June 23, 2012 • Jerod Gunsberg, Los Angeles Criminal Defense Lawyer
This is one of the questions that Drug Enforcement Agency Administrator Michele Leonhart refused to answer directly when she testified before Congress this week
This is hardly a difficult question, especially for anyone who knows anything about how drugs are regulated in the United States. Ms. Leonhart has received a tremendous amount of criticism for dancing around this question while under oath. Thousands of people have commented online, pointing out what pretty much everyone already knows: In terms of its addictive properties, physiological effects, and overall impact on human health, heroin is much more dangerous than marijuana.
It is easy to ridicule Ms. Leonhart’s testimony as ignorant and misguided. Many people have done so. This criticism, however, fails to recognize an important connection between her words and the DEA’s actions with respect to marijuana.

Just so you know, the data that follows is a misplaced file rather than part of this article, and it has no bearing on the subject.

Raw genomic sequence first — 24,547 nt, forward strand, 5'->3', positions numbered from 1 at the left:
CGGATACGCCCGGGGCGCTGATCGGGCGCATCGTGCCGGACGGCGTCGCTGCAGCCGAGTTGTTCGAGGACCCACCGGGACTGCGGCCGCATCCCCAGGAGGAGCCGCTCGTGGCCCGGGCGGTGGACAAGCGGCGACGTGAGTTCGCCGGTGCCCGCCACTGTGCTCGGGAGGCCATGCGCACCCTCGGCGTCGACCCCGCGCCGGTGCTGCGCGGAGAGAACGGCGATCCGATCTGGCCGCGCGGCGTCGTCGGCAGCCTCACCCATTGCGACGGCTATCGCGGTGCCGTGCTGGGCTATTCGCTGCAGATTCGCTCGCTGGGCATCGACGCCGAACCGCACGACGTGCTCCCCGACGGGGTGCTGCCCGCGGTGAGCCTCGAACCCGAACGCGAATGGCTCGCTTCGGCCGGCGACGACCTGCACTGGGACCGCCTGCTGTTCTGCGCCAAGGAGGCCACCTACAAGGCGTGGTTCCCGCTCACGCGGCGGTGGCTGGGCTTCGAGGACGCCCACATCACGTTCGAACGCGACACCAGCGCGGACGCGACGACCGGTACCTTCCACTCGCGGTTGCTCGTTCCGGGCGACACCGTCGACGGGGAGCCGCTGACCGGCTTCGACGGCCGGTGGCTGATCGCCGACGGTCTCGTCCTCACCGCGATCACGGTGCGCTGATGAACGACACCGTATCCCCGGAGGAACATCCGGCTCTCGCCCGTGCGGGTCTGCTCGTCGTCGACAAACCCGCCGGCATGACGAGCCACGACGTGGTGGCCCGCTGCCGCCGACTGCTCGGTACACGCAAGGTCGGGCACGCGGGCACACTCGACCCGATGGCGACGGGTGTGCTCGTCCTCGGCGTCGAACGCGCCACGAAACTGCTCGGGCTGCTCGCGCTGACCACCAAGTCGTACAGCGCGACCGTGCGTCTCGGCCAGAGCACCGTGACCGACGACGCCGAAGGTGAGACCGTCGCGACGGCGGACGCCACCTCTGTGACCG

As a criminal defense lawyer in Los Angeles, I come across lots of otherwise well-informed people who don’t fully grasp that in many respects the DEA actually treats marijuana as if it was a much more dangerous drug. Her testimony wasn’t just words. We are all aware of situations where, for political reasons, elected and appointed public officials say things they know aren’t true. You might be tempted to conclude that the head of the DEA had some political reason for not providing the right answer to an easy question.
Here, however, her testimony genuinely reflects DEA policy that marijuana is dangerous. This attitude helps explain why DEA agents have raided many marijuana dispensary in Los Angeles. Ms. Leonhart’s position also squares with the stepped-up enforcement against marijuana dispensaries and landlords who lease commercial space to dispensaries. Federal law enforcement agents are increasingly threatening everyone with seizure and forfeiture actions, money laundering charges, etc.
Factually and scientifically, equating the dangers of heroin and marijuana is absurd. Unfortunately, it is also consistent with the DEA’s recent actions.